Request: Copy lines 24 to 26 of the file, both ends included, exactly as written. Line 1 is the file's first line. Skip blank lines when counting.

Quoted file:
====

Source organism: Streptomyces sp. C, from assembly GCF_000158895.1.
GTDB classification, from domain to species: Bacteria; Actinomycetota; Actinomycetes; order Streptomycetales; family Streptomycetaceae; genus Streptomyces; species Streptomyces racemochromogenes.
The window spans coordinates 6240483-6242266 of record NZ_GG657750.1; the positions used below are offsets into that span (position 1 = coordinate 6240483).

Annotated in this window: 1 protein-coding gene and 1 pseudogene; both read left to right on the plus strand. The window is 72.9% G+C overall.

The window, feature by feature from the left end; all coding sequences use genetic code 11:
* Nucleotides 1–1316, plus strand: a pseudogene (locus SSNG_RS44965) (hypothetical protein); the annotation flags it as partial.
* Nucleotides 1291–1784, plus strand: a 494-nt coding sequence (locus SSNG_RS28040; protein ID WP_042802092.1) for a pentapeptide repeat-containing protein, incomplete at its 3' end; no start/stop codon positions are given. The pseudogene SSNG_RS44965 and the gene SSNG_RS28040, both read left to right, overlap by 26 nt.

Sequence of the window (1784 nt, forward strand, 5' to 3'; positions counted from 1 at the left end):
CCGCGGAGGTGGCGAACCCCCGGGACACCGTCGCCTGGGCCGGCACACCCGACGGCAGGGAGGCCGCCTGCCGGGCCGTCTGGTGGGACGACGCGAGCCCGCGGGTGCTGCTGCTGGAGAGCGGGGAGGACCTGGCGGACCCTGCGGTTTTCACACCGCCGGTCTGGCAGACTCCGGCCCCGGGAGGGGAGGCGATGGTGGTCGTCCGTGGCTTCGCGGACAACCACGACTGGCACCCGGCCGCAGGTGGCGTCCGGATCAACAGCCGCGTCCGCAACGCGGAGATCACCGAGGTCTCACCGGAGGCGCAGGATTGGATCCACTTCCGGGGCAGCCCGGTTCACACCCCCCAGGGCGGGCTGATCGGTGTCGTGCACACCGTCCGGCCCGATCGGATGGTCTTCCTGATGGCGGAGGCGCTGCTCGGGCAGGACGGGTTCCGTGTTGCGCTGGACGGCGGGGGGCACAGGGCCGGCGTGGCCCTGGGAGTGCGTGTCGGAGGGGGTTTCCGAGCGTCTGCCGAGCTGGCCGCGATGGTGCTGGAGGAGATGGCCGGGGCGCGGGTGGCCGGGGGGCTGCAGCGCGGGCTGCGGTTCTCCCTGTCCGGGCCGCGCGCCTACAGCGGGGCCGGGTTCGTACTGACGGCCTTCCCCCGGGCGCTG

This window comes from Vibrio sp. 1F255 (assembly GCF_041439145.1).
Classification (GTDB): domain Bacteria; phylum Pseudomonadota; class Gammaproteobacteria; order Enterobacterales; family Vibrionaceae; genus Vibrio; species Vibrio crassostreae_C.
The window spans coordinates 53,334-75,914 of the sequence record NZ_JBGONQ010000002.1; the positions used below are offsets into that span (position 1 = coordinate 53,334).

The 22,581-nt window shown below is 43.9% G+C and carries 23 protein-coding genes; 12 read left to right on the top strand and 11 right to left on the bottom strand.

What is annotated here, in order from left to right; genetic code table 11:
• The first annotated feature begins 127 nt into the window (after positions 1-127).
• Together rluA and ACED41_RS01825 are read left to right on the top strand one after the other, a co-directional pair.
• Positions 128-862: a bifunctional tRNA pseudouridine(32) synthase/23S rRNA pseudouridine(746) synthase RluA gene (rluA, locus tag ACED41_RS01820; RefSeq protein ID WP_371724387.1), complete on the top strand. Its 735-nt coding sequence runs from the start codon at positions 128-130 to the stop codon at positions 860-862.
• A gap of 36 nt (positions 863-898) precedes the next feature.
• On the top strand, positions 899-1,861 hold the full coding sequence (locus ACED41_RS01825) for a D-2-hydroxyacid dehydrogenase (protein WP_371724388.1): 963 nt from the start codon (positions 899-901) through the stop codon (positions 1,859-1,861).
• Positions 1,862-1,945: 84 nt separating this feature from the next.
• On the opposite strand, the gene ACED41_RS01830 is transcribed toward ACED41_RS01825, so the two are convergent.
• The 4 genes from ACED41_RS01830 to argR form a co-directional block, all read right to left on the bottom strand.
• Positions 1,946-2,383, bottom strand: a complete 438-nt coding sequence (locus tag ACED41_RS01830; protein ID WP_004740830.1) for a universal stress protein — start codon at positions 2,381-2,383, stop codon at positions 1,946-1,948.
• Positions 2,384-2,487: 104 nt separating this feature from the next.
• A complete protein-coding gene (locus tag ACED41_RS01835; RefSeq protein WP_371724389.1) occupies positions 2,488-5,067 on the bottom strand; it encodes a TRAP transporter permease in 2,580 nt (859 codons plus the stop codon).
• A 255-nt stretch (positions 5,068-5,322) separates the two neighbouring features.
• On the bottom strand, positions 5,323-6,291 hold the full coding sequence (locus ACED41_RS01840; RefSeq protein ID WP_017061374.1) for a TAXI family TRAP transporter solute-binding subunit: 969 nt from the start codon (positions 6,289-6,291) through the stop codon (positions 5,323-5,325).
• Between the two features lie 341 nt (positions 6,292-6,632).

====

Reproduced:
• Positions 2,384-2,487: 104 nt separating this feature from the next.
• A complete protein-coding gene (locus tag ACED41_RS01835; RefSeq protein WP_371724389.1) occupies positions 2,488-5,067 on the bottom strand; it encodes a TRAP transporter permease in 2,580 nt (859 codons plus the stop codon).
• A 255-nt stretch (positions 5,068-5,322) separates the two neighbouring features.